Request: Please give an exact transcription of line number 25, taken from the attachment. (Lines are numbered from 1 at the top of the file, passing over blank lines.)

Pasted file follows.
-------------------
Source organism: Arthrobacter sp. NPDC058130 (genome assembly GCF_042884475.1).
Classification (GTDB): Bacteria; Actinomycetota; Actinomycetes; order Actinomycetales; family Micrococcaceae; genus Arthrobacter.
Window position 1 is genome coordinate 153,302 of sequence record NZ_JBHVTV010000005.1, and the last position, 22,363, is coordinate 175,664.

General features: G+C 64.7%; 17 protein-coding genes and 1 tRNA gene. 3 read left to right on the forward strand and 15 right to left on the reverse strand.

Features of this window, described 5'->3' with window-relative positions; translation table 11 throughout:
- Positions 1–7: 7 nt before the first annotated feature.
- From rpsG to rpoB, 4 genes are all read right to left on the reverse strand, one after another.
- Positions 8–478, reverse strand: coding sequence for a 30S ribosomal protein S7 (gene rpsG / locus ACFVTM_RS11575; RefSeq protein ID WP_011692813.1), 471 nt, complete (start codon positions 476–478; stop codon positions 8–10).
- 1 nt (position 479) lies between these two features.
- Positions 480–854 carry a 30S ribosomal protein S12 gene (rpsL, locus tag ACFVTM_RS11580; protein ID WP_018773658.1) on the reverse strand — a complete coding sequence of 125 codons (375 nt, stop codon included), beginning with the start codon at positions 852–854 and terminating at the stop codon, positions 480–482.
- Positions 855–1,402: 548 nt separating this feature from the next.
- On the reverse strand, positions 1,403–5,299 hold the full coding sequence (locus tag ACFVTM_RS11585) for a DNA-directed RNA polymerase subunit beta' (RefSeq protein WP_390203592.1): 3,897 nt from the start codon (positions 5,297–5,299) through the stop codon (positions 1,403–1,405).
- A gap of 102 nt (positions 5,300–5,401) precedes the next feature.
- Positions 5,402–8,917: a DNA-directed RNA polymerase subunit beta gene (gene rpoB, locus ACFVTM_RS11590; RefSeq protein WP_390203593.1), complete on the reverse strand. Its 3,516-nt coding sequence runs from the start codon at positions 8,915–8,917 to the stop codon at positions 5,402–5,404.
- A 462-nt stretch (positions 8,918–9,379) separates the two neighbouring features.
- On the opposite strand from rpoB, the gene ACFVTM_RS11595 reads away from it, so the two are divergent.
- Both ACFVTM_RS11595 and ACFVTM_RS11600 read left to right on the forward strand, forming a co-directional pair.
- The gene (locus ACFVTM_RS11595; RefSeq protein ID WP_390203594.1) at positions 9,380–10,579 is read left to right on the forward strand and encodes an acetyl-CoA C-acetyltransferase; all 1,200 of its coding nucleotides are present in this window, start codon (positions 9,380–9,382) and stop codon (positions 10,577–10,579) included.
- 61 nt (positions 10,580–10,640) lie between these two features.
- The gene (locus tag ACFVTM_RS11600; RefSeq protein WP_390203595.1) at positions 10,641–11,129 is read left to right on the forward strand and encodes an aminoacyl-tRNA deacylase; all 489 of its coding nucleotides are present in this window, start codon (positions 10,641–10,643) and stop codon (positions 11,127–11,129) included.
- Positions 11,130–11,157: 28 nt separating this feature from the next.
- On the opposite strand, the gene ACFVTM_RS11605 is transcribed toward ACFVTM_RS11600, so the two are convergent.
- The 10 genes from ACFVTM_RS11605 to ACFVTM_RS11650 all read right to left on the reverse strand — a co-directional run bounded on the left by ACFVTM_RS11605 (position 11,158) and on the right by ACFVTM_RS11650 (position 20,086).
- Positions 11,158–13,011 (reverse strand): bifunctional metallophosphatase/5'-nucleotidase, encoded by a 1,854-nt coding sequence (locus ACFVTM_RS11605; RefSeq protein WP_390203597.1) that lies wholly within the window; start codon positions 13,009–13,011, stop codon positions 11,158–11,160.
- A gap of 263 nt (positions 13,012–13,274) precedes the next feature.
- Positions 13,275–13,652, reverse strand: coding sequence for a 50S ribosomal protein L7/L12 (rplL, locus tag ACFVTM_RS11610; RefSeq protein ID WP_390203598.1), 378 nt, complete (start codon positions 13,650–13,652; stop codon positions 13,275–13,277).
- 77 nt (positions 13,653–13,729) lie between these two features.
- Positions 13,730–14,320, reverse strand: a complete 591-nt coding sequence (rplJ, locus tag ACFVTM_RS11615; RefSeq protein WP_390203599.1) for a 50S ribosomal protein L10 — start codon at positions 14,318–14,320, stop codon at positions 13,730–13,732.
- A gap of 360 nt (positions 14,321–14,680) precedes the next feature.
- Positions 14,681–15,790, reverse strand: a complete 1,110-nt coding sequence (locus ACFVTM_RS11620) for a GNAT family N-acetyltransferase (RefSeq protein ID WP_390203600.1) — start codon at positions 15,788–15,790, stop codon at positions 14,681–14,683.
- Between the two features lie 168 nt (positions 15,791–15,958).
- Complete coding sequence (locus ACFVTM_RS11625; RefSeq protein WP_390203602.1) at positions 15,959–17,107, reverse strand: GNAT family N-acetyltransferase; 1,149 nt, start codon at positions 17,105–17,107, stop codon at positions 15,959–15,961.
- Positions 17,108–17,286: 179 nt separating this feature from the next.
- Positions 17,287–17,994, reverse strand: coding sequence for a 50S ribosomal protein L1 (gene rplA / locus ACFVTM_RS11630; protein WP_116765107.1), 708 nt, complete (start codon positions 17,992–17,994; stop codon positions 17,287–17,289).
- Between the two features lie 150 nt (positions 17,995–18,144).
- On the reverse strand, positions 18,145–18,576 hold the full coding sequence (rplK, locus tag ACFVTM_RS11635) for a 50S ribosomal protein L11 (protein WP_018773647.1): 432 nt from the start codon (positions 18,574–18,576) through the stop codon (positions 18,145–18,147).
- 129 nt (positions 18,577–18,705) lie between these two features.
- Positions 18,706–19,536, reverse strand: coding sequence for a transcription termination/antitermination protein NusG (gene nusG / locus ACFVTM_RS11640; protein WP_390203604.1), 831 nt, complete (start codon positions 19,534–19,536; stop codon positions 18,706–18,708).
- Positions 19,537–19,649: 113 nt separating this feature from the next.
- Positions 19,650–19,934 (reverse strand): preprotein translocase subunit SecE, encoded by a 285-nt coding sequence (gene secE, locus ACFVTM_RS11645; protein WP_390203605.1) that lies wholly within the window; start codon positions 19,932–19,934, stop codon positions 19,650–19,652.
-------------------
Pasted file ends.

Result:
- A gap of 263 nt (positions 13,012–13,274) precedes the next feature.